Mookie Betts, Stephen Strasburg, and 2021’s Most Irreplaceable Players

Which players are most essential to their team’s postseason odds? While that list contains many of the best players in baseball, it’s not a strict ranking of the sport’s brightest stars. When looking at who is the most irreplaceable in the short-term, there are questions beyond just how good the player in question is. It becomes a matter of marginal utility. To a team already saddled with a doomed 2021 outlook, losing a star is unfortunate — obviously very much so for the player in question — but won’t really affect their chances of making the playoffs. The Colorado Rockies could build a time machine, kidnap Ted Williams, and stick a very confused Splendid Splinter in their lineup and it still wouldn’t change their near-term fate. And the same goes for teams at the opposite end of the spectrum — you can’t tip over your house with a leaf blower.

Of course, some teams are simply better equipped to deal with these kinds of nasty surprises than others, able to rely on enviable depth to weather absences. Two such nasty surprises have happened recently and illustrate the point well, albeit in opposite directions. Stephen Strasburg of the Washington Nationals was placed on the Injured List with shoulder inflammation after a mess of a start that saw him caught rubbing his shoulder on camera. (For more on the Strasburg injury, check out my colleague Jay Jaffe’s piece discussing what it means to Washington.) Another scare involved Mookie Betts, who took a hard, high-and-in offering from Rafael Montero directly on his forearm.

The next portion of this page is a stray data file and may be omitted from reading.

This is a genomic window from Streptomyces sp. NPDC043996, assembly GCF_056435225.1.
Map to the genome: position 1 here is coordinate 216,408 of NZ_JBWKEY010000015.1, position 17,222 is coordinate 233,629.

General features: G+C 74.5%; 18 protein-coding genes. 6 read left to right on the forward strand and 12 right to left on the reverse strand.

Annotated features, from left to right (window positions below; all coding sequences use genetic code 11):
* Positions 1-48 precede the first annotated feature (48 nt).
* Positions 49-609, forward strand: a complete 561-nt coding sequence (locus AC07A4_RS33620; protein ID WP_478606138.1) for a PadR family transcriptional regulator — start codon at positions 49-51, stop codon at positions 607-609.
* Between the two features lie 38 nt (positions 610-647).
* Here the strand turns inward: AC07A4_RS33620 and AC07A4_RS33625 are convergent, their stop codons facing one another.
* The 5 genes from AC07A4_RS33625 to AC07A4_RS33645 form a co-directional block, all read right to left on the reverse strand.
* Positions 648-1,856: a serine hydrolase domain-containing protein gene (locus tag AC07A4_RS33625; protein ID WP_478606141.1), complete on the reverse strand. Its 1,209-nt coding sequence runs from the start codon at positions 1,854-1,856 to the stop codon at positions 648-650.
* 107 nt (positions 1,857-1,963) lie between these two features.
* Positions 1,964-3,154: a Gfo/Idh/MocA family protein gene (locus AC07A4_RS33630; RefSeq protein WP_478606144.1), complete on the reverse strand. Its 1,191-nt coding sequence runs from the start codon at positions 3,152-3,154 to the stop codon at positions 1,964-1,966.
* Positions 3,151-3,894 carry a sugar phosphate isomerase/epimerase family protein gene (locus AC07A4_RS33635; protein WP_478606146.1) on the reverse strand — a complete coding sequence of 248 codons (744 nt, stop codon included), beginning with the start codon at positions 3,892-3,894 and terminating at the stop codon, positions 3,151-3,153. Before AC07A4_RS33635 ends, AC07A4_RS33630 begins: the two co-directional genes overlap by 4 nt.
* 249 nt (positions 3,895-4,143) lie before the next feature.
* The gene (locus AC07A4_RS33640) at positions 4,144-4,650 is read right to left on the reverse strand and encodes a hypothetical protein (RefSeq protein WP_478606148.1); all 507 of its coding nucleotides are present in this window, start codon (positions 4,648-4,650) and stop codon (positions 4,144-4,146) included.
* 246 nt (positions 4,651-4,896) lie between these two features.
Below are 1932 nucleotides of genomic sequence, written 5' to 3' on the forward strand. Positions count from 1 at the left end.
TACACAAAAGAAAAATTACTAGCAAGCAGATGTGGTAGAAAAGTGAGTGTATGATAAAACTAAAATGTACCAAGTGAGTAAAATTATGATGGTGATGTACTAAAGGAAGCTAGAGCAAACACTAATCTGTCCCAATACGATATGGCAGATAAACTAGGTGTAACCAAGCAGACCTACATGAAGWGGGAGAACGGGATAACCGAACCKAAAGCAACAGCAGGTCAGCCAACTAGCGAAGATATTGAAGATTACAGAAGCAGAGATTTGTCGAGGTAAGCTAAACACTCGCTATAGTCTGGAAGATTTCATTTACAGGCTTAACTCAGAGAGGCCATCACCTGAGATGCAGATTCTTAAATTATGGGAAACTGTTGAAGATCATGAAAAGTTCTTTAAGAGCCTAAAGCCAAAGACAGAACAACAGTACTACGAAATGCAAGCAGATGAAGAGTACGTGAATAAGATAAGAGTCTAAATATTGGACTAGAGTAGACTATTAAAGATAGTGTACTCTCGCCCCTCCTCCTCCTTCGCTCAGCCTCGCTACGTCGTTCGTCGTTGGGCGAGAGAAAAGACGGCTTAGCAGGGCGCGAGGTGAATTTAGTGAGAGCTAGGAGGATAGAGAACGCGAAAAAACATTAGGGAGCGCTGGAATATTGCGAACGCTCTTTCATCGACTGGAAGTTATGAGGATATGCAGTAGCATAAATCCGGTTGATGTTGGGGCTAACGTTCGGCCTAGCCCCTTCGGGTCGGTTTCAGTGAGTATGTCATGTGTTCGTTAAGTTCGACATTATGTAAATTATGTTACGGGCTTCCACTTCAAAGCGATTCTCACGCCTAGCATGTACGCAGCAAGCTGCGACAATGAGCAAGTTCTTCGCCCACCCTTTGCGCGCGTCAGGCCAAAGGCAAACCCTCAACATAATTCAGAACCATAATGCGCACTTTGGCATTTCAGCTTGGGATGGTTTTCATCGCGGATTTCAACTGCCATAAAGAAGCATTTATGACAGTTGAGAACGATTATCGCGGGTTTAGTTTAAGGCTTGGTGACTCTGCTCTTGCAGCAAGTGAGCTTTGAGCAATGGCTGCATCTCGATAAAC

Luckily, Betts’ injury seems unlikely to sideline his for long — Dave Roberts says he expects him back later this week — but even if it had meant a longer absence, the Dodgers would have had little need to panic. Even in the worst-case scenario, where the team loses him for the rest of the season, it’s hard to derail this playoff train; the ZiPS projections have their playoff probability collapsing from 99.6% to…97.5%. A drop-off of two percentage points is a relatively minor one, smaller than the projection change if the White Sox lost Adam Eaton or the Astros had to suddenly replace Yuli Gurriel. Presumably, we have unanimous agreement that Betts is easily the most valuable player listed here.

The Nationals, on the other hand, are very reliant on their stars. Should they lose any of their key players — mainly Strasburg, Juan Soto, Trea Turner, Max Scherzer — it would nearly doom their October hopes. Soto joined Strasberg on the IL yesterday after suffering a strained left shoulder. Losing him for the duration would cause the club to miss the playoffs in 81% of the simulations in which the Nats would otherwise make it.

As steep as that sounds, from a quantitative standpoint, losing Soto isn’t the biggest possible loss in baseball in terms of playoff probability; ZiPS already sees the Nats having an uphill climb at 12.2%. The teams that have the most to lose are those with two key elements: a playoff fate that is very much undecided and and a lack of ready replacements elsewhere in the organization. So, as of Tuesday morning, here are baseball’s most irreplaceable players. The below changes in playoff odds assume a season-ending injury and the use of an in-house replacement. Just to illustrate how changeable this list is, only two of the top 10 are repeats from 2020.

ZiPS’ Most Irreplaceable Players, 2021
Rank Player Team Playoff Odds Before Playoff Odds After Difference
1 Mike Trout Los Angeles Angels 49.5% 14.0% -35.5%
2 Gerrit Cole New York Yankees 68.0% 38.5% -29.5%
3 Ronald Acuña Jr. Atlanta Braves 61.4% 33.1% -28.3%
4 Alex Bregman Houston Astros 52.0% 23.9% -28.1%
5 Jacob deGrom New York Mets 89.6% 64.6% -25.0%
6 Carlos Correa Houston Astros 52.0% 27.9% -24.1%
7 Luis Robert Chicago White Sox 69.2% 46.0% -23.2%
8 Byron Buxton Minnesota Twins 68.2% 45.5% -22.7%
9 Anthony Rendon Los Angeles Angels 49.5% 27.7% -21.8%